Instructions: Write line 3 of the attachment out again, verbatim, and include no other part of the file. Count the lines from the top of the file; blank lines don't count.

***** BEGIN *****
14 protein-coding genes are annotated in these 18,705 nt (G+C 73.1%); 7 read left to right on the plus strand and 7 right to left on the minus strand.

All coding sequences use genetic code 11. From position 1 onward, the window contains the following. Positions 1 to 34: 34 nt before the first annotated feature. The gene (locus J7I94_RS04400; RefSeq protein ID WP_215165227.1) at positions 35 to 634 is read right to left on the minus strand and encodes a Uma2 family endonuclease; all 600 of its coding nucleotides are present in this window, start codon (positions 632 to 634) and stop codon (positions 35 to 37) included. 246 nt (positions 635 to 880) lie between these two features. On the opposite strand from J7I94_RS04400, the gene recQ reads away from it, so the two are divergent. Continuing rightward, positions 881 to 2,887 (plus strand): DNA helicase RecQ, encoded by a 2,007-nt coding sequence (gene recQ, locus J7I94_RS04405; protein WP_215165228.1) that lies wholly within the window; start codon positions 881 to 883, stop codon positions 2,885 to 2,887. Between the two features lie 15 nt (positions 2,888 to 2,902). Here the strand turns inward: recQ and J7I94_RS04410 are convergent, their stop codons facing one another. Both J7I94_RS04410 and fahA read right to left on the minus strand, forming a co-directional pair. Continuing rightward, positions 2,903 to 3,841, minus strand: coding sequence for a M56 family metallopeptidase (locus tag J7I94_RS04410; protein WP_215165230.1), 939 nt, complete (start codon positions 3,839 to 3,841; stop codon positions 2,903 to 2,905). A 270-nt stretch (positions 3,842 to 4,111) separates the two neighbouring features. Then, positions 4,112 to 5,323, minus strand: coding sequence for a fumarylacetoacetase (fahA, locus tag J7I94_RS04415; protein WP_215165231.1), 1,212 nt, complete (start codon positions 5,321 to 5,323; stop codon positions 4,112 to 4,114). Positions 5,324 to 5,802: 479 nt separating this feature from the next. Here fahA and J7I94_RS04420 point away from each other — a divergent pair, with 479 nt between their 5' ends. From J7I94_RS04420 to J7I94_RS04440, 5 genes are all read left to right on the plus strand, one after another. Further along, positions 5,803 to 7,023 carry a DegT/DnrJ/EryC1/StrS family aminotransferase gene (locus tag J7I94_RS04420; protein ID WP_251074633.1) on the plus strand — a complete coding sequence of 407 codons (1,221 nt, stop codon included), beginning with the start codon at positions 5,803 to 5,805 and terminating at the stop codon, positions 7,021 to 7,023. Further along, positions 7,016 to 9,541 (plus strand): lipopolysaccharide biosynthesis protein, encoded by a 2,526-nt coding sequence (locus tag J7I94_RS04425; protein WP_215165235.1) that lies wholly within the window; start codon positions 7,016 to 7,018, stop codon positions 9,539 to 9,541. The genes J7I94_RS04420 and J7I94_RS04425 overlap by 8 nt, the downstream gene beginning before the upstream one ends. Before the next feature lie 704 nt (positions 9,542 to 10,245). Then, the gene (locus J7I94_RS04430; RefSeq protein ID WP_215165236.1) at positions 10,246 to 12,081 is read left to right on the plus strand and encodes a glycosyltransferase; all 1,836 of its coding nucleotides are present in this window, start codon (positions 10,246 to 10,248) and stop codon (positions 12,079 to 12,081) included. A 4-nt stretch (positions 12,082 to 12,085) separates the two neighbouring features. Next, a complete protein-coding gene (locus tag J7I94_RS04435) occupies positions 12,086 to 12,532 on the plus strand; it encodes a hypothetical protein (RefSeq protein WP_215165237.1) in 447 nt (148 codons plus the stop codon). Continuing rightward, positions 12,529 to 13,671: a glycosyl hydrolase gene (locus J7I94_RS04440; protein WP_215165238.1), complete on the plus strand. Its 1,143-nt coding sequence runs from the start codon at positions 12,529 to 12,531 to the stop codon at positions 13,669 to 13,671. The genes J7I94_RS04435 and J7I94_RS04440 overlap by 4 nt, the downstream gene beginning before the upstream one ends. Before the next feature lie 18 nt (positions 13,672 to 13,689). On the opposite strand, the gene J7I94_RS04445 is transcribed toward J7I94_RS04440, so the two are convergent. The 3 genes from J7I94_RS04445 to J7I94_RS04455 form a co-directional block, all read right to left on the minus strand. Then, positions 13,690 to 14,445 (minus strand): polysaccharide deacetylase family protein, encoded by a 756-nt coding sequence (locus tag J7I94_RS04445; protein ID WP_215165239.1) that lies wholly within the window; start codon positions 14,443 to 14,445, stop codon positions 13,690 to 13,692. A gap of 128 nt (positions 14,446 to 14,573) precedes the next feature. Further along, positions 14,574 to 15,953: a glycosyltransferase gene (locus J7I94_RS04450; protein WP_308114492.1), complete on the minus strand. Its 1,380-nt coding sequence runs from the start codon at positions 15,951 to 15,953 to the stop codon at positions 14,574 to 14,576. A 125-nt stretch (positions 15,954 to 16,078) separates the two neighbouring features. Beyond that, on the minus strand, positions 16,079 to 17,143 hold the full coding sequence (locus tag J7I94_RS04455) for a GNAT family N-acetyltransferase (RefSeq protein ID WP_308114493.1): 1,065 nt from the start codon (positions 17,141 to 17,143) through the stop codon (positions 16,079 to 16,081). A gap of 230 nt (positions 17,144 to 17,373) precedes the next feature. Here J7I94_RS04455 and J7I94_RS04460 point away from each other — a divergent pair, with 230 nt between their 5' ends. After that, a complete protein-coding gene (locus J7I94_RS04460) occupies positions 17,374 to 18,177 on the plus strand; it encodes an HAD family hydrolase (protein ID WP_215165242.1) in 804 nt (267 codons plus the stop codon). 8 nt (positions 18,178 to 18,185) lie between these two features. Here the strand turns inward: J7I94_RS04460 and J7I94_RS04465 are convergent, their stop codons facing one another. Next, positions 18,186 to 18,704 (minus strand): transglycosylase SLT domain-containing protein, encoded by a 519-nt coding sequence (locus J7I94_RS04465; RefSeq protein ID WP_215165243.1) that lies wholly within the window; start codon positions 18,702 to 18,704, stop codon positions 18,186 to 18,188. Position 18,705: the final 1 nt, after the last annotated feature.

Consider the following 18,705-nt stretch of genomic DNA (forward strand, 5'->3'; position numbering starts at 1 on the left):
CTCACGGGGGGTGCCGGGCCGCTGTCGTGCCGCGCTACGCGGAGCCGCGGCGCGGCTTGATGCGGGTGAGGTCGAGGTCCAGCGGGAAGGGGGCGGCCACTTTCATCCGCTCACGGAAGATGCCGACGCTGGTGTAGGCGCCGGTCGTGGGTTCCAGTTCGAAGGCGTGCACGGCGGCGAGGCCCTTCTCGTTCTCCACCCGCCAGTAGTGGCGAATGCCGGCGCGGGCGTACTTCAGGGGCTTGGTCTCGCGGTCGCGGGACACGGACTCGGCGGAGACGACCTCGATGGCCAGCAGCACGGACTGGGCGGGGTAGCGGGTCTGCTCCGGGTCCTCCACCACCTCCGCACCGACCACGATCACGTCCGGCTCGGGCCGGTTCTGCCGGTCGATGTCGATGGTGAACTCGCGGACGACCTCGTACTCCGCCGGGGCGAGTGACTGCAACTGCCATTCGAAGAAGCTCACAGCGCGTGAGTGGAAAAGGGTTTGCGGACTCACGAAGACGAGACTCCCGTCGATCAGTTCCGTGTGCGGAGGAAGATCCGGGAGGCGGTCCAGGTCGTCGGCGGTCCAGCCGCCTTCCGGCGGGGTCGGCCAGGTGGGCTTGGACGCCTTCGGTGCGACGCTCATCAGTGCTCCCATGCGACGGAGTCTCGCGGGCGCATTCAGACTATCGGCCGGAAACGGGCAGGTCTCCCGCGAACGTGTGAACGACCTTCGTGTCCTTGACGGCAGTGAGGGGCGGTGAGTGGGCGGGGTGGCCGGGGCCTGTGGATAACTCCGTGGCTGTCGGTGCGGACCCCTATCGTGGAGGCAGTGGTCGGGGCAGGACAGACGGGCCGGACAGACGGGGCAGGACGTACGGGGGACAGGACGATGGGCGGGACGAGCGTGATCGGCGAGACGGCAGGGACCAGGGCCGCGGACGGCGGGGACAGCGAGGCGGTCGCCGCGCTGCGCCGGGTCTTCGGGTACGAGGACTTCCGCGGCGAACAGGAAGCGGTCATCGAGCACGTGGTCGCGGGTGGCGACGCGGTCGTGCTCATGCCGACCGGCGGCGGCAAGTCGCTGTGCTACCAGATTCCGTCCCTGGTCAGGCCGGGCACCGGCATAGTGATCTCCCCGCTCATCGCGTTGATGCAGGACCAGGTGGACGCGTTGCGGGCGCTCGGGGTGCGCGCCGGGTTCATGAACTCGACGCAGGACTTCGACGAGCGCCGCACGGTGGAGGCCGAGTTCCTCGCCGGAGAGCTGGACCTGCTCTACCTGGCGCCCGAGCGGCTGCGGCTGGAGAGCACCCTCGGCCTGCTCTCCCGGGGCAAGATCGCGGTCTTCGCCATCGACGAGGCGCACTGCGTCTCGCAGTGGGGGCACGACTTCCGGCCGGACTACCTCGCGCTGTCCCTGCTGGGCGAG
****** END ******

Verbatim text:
Consider the following 18,705-nt stretch of genomic DNA (forward strand, 5'->3'; position numbering starts at 1 on the left):